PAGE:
Lee Herrick's tribute to Julia, Light, is a prayer. The article in today's Yonhap (and below), is a prayer, too. Although mine feel feeble in comparison, believe me they are going up for you today, Julia. Send your good thoughts, positive vibes and prayers to Julia, too, OK?
Edited to add: Theresa (thank you so much Theresa) has linked to this post on Digg (as you can only read part of the Yonhap article on their website unless you have a subscription which you get by emailing them not online form good grief!) in the hope that Julia's story can get more exposure. Take a moment to Digg it!
Korean adoptee with leukemia seeks bone marrow donor
By Kim Young-gyo
SEOUL, May 30 (Yonhap) -- Ku Ji-hye celebrated her 25th birthday this week in bed at a Jerusalem hospital, continually fighting for her life with extensive chemotherapy and radiation treatments.
Ku has acute lymphocytic leukemia. If she does not receive a bone marrow transplant she will die, doctors say. There is not any member in her family, who has human leukocyte antigens, the components in blood that indicate marrow compatibility, suitable to hers. And it is because she is an adoptee.
Born in 1983 in the South Korean capital city of Seoul, she was adopted almost immediately through the services of Holt International.
She was raised in New York and graduated from the University of Buffalo in 2006. It was in May of 2006 that she was suddenly diagnosed with an aggressive and life-threatening leukemia.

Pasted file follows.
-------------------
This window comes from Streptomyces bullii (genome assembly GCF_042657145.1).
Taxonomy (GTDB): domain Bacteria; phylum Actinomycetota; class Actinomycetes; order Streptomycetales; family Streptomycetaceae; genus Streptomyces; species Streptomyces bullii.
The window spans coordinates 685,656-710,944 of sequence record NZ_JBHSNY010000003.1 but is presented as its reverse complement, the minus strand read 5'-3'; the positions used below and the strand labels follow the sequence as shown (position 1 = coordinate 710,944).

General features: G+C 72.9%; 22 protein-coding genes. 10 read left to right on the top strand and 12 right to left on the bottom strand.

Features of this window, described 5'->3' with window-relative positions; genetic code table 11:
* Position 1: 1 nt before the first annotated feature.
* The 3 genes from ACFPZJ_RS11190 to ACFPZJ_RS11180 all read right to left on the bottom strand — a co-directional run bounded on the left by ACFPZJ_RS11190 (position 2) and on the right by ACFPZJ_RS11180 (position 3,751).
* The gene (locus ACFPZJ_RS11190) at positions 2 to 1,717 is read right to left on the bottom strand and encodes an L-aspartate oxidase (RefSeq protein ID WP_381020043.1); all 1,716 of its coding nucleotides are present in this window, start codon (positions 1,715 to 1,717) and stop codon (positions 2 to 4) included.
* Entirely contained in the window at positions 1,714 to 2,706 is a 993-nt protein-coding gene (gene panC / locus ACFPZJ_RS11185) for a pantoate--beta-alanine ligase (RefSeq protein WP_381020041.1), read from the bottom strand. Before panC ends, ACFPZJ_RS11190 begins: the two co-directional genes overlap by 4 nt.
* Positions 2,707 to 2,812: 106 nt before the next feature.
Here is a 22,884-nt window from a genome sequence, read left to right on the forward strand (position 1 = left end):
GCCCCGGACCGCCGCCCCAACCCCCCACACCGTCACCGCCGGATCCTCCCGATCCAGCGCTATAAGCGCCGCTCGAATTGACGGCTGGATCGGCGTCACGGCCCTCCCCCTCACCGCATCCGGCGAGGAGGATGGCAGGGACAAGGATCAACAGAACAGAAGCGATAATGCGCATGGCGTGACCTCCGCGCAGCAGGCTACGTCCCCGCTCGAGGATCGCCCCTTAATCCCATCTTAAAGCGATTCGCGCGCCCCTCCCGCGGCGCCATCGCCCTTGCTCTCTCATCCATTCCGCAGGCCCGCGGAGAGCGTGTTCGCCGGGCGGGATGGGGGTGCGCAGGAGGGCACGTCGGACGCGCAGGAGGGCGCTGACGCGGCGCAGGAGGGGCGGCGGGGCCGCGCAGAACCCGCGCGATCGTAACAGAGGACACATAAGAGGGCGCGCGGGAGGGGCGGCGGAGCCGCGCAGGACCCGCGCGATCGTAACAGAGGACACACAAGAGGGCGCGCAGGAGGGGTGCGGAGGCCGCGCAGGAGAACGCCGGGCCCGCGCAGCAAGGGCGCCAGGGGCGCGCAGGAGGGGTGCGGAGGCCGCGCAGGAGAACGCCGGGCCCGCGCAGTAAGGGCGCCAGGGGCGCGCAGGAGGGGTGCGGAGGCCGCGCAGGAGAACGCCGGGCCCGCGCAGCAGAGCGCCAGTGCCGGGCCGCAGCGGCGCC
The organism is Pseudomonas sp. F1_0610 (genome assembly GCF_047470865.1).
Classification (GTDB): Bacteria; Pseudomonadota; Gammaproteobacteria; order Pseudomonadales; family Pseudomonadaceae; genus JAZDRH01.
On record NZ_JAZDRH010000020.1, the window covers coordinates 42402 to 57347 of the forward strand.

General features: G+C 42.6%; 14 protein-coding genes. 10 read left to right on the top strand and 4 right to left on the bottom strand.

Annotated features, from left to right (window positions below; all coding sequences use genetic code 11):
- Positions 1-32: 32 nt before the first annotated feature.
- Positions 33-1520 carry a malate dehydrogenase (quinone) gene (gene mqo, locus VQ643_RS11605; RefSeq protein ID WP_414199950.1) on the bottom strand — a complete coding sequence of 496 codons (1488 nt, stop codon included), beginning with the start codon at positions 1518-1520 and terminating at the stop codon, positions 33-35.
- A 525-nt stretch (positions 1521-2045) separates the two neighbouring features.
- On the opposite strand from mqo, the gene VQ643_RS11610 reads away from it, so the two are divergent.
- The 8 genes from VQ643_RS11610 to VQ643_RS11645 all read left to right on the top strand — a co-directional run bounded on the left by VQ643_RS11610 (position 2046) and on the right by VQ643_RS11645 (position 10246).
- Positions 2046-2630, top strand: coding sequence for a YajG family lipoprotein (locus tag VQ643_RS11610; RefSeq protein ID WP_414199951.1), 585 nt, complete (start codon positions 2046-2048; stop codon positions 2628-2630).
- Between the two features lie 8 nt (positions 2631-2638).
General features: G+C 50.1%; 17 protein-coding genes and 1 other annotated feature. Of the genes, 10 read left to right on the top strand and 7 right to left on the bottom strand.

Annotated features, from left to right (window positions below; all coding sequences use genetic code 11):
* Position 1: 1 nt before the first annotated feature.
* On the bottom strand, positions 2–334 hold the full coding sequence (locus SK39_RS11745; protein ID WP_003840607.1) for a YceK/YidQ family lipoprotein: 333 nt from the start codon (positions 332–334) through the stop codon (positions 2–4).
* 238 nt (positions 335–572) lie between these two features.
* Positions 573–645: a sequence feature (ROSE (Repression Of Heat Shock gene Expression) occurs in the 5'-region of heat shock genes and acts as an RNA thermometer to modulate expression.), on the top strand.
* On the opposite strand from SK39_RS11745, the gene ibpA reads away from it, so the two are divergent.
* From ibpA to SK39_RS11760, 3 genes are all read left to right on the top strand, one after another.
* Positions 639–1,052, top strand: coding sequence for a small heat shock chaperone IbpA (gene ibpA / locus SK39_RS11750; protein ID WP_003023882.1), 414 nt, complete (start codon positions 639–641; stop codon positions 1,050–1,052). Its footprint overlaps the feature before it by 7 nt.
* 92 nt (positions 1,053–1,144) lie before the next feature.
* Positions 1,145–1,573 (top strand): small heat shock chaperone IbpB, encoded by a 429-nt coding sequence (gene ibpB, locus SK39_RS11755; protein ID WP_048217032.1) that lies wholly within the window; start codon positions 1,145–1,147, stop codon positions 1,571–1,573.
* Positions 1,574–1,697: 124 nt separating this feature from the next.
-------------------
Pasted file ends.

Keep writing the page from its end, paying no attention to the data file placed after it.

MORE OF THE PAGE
Ku underwent immediate chemotherapy at a U.S. hospital, but was unable to attain remission.
As a last chance, she entered aggressive experimental treatment at Hadassah Ein Kerem Hospital in Jerusalem at the end of June 2006. Her best chance for full recovery is to find a bone marrow donor from Korea.
Leukemia patients are mostly likely to match someone of their same race or ethnicity, as tissue type is inherited, according to medical authorities.
Some of the online and offline communities of the Korean adoptees worldwide hope that a drive can be organized from Korea to find a compatible donor for Ku.
"Brian Bauman, who was also an adoptee, survived leukemia, after finding a match in South Korea. We are praying that the same thing could happen for her," John Arbour, who is also a Korean adoptee residing in New York, said to Yonhap News Agency via e-mail.
Bauman, born Kim Sung-duk in South Korea in 1974, and who had been adopted at the age of 3 years to Minnesota, was diagnosed with leukemia in 1995. After the government-funded Korean Broadcasting Service ran a one-hour documentary on Bauman, he found an unrelated donor from among thousands of South Koreans who volunteered to place their names on donor registries.
Those who volunteer to be a donor for Ku will at first undergo only the simplest, painless procedure --the drawing of a small blood sample from the arm. That blood will be tested, and if the necessary elements are compatible, more tests will be taken. Finally, if the donor is a match for the many who need bone marrow, they will be hospitalized for a short period of time. During the procedure to withdraw bone marrow, they will receive mild anesthesia, and a doctor will use a needle to extract the bone marrow from the pelvic bone. The procedure has become more and more advanced, and discomfort for the donor is minimal.